Throughout this project, I have been wondering where to put this unparalleled piece. It crosses many genres – musical, cantata, song cycle, commemoration, revue – but in the end it is a unique entity, a sui generis musical-historical-celebratory-touring show.
So to honor its uniqueness, and its special place in my heart, the Wagon Train Show has earned a page unto itself here, with links to other excellent sites that can fill you in on all the details of, to use its official name, The Pennsylvania Bicentennial Wagon Train Show.
It has also been given pride of place since 2026 will mark the Semiquincentennial, that is, the 250th Anniversary of our country’s founding, as well as the 50th Anniversary of the Wagon Train Show itself. Its central message and lessons are as relevant today, if not moreso, than they were in 1976. I know all of my collaborators would agree.
How the Wagon Train Show came to be.
1976 marked the two-hundredth anniversary of the signing of the Declaration of Independence, so it was our nation’s bicentennial birthday. To commemorate and celebrate, Pennsylvania funded, constructed and presented 50 Conestoga Wagons, one to each state in the Union. These various wagons would join up to form companies of wagon trains - all heading across the country on trails that on the Fourth of July 1976 converged at Valley Forge, PA, there to be welcomed and greeted by President Gerald Ford and PA Governor Milton Shapp.
More wonderfully, the wagons were designed to serve as horse-drawn stages, where an entertainment with music, song and dance would be performed each night for the citizens of the city or town where the train rested for the night.
The Lieutenant Governor of Pennsylvania, Ernest “Ernie” Kline (1929-2009), had commissioned a team to write the show. But when that plan did not work out, he approached Penn State’s Doug Cook, Head of the Theatre Department, and requested a show, created from scratch, that would tour the country with the wagon trains. One other small thing: the deadline for the first preview was in two weeks.
Doug Cook asked Roger Cornish, Don Tucker, and me to write the show and he asked Manuel Duque to stage it. So in May 1975 we conceived and wrote a 40 minute show; we held auditions and cast the performers; we rehearsed the show and we got it ready to present to the Lt Governor at the Harrisburg Farm Show at the beginning of June. Then followed the premiere at the launch of the entire project on July 4, 1975 at a community fish fry on the shore of Puget Sound in Blaine, Washington in the far northwestern corner of the country.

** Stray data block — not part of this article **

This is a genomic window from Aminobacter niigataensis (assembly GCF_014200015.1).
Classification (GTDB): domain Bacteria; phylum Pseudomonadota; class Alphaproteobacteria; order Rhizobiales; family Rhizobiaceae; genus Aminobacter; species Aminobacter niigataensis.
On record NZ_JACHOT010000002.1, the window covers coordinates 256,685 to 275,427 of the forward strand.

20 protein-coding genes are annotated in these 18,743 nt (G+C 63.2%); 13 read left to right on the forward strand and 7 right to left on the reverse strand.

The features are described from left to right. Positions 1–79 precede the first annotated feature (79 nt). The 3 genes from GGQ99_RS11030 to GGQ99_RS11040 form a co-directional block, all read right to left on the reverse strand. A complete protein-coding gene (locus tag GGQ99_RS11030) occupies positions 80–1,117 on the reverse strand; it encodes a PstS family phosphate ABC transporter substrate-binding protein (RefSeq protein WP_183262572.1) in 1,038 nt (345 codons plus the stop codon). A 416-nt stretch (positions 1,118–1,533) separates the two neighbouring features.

The Wagon Train Show is the best documented of all the productions I have been associated with for two reasons:
Music by Bruce Trinkley and Don Tucker. Lyrics by Roger Cornish (1934-2000) and Don Tucker.
Commissioned by the Commonwealth of Pennsylvania.
Premiere: Blaine Marine Park, Blaine, Washington, July 4, 1976.
Produced by the School of Music, Robert Baisley (1923-2009), head; and the School of Theatre, Doug Cook (1930-2024), head, under the auspices of the College of Arts and Architecture at Penn State.
Manuel Duque (1929-2016). Executive Producer, Doug Cook. Set designed by Douglas Maddox. Costumes designed and built by Montez King (1932-2013). Technical direction by Vonnie and Del Boarts (1938-2010). Production Stage Manager, Jerry James.
Performed by 5 companies in simultaneous United States tours. 2000-plus performances (1975-1976) culminating in the Valley Forge Bicentennial Encampment, July 4 - August 15, 1976.